To be honest, first thing I noticed was how American cops in real life talk like cops in American movies. Second thing I noticed with the over-saturated presence of the American flag. Third thing I noticed was how filthy the Subway was. And fourth thing was the subway loudspeaker announcing that anybody’s bag is subject to random search by the police.
What has been the most shocking experience or encounter in the US thus far?
I remember being at the subway station in Williamsburg admiring the live music some dude was playing. I remember admiring that the police was present and didn’t really care. And I remember seeing the police harass another guy playing music at another subway station almost a week or two later and being a little weirded out by that sight. But after doing a double take, I got what it was about, cuz the latter was black, and the former was white. Also, most peeps working at any given Starbucks Coffee are black. Most peeps drinking that coffee are white. At least as far as I’ve noticed.
Is your work received any differently here in the US than back home in Cairo?
Mmmm, perhaps a little too early to tell at this point.
Your work very well translates your dissatisfaction with the idea of government. Where did this theme originally stem from and how does it affect your work in America?
I feel that its incredibly obvious that governments are built around people of privilege enjoying that privilege at the expense of the underprivileged. This seems to be true in a historical as well as contemporary context. But of course every government will try to disseminate the notion that it is at the service of the general populace. This is true everywhere around the world, and some people buy it while others don’t. This also seems to be true in a historical as well as contemporary context. Where this idea originally stems from? I’m not sure. Probably just from the tendency to keep my eyes open, stay observant and keep an open mind.
The term “melting pot” is a commonly accepted metaphor for America as often times people who immigrate to this country bring a piece of their homeland with them. What would you say is the most important asset you brought with you?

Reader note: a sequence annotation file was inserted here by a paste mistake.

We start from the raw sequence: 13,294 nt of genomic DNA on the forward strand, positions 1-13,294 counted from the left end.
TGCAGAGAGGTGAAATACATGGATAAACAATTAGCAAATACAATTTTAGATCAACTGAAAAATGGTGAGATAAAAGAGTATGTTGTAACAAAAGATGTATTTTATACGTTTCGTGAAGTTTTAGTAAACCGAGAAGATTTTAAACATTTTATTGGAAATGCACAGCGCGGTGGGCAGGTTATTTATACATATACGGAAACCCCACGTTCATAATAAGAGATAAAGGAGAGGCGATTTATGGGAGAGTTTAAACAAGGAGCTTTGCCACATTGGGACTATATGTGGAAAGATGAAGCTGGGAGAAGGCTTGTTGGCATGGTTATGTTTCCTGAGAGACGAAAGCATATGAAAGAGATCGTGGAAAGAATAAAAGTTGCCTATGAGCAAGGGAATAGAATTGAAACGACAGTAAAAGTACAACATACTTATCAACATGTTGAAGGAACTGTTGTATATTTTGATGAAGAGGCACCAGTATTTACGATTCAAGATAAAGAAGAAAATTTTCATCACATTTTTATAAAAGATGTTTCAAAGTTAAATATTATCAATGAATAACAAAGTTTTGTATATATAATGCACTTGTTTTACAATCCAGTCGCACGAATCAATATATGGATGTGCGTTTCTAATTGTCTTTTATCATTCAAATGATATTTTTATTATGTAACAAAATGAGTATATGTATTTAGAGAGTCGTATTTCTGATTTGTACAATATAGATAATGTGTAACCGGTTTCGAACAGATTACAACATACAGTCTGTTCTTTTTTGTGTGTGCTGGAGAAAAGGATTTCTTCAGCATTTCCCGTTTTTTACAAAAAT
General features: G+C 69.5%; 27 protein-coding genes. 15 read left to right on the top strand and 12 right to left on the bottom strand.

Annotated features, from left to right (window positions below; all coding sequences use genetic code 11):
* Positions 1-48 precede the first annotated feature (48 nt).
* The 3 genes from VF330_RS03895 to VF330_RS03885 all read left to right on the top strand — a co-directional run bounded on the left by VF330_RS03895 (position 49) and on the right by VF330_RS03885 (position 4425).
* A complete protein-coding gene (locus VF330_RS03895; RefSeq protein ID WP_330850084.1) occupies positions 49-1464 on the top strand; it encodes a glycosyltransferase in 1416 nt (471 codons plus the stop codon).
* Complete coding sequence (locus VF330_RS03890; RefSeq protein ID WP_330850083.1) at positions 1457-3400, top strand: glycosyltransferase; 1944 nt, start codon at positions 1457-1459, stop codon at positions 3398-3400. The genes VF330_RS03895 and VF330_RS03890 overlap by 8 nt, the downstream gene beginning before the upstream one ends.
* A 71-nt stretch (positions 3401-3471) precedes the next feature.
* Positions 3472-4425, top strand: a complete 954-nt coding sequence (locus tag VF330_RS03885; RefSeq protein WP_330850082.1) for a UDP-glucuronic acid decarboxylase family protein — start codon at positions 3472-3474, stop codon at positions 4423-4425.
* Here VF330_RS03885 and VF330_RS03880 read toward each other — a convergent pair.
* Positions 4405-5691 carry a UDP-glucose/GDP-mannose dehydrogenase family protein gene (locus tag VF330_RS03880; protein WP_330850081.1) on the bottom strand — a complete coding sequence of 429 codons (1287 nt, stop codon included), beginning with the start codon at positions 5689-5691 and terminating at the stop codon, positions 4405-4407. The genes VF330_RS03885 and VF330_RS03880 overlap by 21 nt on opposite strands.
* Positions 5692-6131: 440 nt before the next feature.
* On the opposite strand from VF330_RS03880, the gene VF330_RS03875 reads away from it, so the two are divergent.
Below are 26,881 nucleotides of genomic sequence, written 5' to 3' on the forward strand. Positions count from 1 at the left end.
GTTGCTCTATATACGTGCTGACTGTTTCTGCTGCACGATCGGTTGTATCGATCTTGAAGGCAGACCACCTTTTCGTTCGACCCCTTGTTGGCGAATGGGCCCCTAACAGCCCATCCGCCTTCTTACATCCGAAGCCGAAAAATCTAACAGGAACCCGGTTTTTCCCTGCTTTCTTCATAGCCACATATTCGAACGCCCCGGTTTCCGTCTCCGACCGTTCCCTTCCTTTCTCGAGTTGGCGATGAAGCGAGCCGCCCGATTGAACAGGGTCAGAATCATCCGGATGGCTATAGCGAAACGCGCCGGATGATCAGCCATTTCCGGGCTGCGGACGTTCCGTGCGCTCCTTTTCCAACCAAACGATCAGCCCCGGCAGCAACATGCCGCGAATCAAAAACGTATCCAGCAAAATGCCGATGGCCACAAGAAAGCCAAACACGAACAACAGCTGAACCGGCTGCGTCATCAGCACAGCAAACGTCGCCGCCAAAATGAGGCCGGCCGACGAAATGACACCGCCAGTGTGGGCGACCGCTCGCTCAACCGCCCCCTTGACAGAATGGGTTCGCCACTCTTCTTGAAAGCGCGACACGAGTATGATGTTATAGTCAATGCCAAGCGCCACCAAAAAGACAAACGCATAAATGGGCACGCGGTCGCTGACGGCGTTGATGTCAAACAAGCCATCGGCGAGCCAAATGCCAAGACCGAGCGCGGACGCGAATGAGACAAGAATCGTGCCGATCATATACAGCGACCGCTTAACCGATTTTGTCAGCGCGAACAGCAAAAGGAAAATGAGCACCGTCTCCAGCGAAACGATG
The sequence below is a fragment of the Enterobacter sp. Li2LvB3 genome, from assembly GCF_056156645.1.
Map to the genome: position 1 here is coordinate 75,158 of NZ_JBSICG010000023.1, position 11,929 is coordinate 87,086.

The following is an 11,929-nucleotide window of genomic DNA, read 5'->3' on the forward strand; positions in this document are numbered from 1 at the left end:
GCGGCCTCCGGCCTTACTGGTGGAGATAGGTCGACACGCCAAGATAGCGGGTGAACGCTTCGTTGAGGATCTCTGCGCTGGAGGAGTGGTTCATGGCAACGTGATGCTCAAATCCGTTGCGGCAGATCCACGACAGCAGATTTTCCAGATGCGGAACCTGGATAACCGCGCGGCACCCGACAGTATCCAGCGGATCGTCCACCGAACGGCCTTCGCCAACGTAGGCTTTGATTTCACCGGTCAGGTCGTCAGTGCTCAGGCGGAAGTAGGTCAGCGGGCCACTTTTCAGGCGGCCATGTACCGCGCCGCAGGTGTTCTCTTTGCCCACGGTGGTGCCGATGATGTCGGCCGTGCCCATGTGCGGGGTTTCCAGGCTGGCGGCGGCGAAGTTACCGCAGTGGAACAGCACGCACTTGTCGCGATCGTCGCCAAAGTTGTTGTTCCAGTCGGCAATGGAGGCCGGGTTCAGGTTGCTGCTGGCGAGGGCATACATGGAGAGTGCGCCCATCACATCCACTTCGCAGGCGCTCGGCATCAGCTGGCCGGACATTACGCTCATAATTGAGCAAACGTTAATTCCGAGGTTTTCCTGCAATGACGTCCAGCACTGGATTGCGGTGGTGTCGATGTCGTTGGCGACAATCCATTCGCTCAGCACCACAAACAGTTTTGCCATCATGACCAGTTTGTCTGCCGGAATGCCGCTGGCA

Tough one. Possibly my somewhat revolutionary outlook. Y’see, the events of the Egyptian revolution were never just an exciting news snippet for me. I got to witness and experience a very important point in history, one comprised of many little individual acts of heroism, self-sacrifice, and complete and utter selflessness in a way I have never seen before, which were met by acts of ruthlessness, denial, and organized injustice. Its difficult for that not to affect you, and shape your thinking for years to come.
Your approach is to create work based on your present location but is there anything from your experiences in Egypt you would want to share with America. Maybe something you wish we knew or understood?
Perhaps sharing or understanding an outlook and perspective Americans aren’t entirely accustomed to getting.
You seem to be surprised by regulations accepted here in the US, like random searches for example. Is there anything you hope your work accomplishes here in regards to this matter?
Perhaps help people see some of the authoritarianism they’ve become so normalized to living with.
What kind of reactions have you been receiving from New Yorkers towards your work?
Well the attendance to the show was kind of insane. It was crazy packed and everyone seems to have either been impressed or moved in one way or another. I’ve also noticed a lot of positive Twitter and Instagram feedback, as well as a number of positive reviews. Except one very very angry review, which was quite entertaining to read.
We recently met Matre at his community event video shoot for “Listen” where he credited you for the artwork design to Listen. Can you explain your reaction to the militarization of LA school police and how you became involved with Matre’s movement?
Matre sent me the song, and I really commend him for writing such necessary material. There doesn’t seem to be enough discussion on the matter and I fear that without that vital discussion, we will all become normalized with the militarization of school police before we know it, as is the case with most modes of whack authoritarianism we’ve grown accustomed to living with. So upon listening to the song, it really only took me something like a day or two to come up with the image and send it Matre’s way.
Are you currently collaborating with anyone on any upcoming projects? If so, is there anything you can tell us about these endeavors?
I’m in the early stages of developing a music video for Egyptian singer/songwriter Ramy Essam. This would mark our second collaboration together. The first being only a few weeks ago. I’m really stoked about trying out some new things with this one.
Lastly, New York and California are pretty different states. Do you see yourself living in California anytime soon? If so are there any California based topics your would like to address in your work? (We ask this because we are based in LA)
Funny you mention it. I plan on relocating to LA at some point later in the year. Still not entirely sure what locally-specific projects or topics I’ll be working on, but that’s cool, cuz I’d rather go with a clear mind to be able to observe and take it all in.
Do you have any plans to exhibit your work in the West Coast?
We’ll see 🙂
To learn more about Ganzeer, visit www.ganzeer.com and be sure to show him your support!